In addition to errors of fact and integrity, you need to watch for errors of logic. Errors of logic occur primarily in the presentation of conclusions, opinions, interpretations, editorials, ideas, etc.
Some indications that information is accurate are:
- the same information can be found in other reliable sources
- the experiment can be replicated and returns the same results
- the sources used for documentation are known to be generally reliable
- the author of the information is known to have expertise on that subject
- the presentation is free from logical fallacies or errors
- quotations are “in context”-the meaning of the original work is kept in the work which quotes the original
- quotations are correctly cited
- acronyms are clearly defined at the beginning
Some indications that information may not be accurate are:
- facts cannot be verified or are contradicted in other sources
- sources used are known to be unreliable or highly biased
- bibliography of sources used is inadequate or non-existent
- quotations are taken out of context and given a different meaning
- acronyms are not defined and the intended audience is a general one
- presence of one or more logical fallacies
- authority cited is another part of the same organization
Purpose: The reason the source exists
Identifying the intended audience of the source is another aspect of evaluating information. The intended audience generally determines the style of presentation, the level of technical detail, and the depth of coverage. You should also consider the author’s objectivity. Is he/she trying to persuade? Does he/she present any bias? While it is unlikely that anything humans do is ever absolutely objective, it is important to establish that the information you intend to use is reasonably objective, or if it is not, to establish exactly what the point of view or bias is. There are times when information expressing a particular point of view or bias is useful, but you must use it consciously. You must know what the point of view is and why that point of view is important to your project. For example, books on food sanitation written for children, for restaurant workers, or for research microbiologists will be very different even though they all cover the same topic.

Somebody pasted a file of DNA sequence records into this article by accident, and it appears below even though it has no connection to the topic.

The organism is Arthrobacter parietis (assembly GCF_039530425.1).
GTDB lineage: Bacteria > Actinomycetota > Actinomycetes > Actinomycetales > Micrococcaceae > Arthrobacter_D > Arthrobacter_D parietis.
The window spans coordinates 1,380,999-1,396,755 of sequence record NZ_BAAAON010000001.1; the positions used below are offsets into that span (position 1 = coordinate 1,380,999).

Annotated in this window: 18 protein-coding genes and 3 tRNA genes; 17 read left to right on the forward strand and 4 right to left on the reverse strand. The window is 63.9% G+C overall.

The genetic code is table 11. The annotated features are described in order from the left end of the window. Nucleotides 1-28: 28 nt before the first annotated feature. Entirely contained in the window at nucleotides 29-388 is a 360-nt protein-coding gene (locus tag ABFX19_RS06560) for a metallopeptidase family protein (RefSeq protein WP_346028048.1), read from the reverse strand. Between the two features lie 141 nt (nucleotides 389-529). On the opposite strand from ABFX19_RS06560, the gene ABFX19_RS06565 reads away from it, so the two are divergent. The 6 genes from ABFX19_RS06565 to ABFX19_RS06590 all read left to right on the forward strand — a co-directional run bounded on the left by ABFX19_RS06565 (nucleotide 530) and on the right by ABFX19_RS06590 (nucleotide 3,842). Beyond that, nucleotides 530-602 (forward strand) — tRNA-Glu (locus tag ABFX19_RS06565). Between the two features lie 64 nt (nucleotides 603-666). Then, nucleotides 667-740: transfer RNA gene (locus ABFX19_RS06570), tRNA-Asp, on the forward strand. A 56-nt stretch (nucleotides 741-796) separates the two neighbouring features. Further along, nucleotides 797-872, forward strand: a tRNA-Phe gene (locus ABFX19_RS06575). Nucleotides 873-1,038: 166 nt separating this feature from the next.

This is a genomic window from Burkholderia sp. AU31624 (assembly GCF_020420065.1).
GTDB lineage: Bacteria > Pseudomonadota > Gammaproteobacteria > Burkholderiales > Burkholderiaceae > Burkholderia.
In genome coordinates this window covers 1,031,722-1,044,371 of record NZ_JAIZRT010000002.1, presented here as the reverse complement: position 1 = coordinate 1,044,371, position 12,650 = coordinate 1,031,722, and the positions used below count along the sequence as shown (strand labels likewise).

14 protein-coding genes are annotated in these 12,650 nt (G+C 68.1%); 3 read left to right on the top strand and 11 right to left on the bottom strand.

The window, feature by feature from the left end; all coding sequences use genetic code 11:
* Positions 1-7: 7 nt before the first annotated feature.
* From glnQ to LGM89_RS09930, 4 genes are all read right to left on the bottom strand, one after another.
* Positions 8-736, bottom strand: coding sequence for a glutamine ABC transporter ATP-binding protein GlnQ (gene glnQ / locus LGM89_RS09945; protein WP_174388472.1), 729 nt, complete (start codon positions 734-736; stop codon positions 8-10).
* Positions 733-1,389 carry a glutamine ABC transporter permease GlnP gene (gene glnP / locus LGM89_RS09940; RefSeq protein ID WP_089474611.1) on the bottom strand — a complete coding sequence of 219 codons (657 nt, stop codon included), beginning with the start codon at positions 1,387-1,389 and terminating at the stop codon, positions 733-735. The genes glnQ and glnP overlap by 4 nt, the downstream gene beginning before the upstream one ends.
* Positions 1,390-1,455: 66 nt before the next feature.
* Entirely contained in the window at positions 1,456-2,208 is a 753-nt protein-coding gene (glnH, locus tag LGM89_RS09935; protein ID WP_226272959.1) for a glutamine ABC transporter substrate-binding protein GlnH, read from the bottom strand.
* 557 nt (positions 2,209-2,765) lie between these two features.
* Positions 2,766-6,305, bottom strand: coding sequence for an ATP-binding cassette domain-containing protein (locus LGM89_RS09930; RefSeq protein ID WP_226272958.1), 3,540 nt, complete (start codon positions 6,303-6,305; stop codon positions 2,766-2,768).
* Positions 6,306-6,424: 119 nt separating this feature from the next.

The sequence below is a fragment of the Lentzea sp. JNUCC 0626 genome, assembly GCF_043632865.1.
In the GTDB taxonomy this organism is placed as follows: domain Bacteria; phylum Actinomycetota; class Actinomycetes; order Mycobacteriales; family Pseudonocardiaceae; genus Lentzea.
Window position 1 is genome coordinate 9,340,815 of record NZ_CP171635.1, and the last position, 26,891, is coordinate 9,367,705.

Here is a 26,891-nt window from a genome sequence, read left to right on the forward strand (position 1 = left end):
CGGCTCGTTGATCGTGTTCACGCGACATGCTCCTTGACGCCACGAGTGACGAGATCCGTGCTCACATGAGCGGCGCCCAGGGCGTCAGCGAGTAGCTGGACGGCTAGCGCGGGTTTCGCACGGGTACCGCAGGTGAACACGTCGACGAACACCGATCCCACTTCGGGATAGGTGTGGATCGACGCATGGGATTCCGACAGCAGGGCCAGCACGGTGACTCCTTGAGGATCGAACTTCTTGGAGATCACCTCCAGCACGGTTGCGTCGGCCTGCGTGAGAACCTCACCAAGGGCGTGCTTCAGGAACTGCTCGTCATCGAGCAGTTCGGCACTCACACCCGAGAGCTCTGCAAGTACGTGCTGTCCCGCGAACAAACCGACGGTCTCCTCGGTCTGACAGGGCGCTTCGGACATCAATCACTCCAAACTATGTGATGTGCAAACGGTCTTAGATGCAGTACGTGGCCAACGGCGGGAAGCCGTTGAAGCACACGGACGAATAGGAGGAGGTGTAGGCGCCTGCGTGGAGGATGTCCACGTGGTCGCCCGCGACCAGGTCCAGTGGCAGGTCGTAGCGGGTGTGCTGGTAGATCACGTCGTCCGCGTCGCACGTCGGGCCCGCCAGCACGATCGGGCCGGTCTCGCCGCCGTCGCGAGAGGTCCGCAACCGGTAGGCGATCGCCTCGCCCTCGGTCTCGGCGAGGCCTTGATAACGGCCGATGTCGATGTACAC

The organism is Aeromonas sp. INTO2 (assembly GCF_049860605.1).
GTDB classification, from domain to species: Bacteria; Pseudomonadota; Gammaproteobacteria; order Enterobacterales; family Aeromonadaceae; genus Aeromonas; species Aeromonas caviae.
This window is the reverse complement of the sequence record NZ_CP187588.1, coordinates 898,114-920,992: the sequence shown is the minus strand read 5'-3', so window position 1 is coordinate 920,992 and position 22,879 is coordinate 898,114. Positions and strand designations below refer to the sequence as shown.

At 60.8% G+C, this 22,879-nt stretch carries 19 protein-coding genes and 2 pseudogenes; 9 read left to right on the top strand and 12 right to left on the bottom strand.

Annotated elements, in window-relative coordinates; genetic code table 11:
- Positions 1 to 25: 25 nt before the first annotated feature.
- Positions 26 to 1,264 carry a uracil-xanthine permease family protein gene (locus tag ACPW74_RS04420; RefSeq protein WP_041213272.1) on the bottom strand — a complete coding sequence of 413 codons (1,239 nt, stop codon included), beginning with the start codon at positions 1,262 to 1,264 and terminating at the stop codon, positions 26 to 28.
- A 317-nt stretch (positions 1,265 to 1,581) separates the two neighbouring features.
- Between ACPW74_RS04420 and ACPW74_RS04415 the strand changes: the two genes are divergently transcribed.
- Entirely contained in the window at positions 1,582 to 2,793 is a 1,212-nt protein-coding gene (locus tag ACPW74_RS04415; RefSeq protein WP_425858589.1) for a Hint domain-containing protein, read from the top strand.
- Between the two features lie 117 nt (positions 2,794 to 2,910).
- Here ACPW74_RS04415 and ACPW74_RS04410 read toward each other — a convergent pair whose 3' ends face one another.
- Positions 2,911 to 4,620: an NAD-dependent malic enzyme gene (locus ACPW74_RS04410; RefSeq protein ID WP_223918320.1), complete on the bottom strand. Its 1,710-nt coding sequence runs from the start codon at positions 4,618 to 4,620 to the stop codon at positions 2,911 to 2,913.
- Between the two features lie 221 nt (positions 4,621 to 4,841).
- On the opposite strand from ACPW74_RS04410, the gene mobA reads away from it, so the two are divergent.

The following are some indications of the intended audience:
- highly technical language, complex analysis, very sophisticated/technical tools can indicate a technical, professional, or scholarly audience
- how-to information or current practices are frequently written by experts for practitioners in that field
- substantive and serious presentations of a topic with not too much technical language are generally written for the educated lay audience
- popular language, fairly simple presentations of a topic, little or no analysis, inexpensive tools can indicate a general or popular audience
- bibliographies, especially long bibliographies, are generally compiled by and for those doing research on that topic
Elaine is writing a research paper on why the “glass ceiling” phenomenon of women being unable to rise to top executive levels regardless of their qualifications and experience is still present in the U.S. workforce in the twenty-first century. She is searching for print sources that are reliable. Consider whether her decisions regarding the following source reflect a careful CRAAP analysis.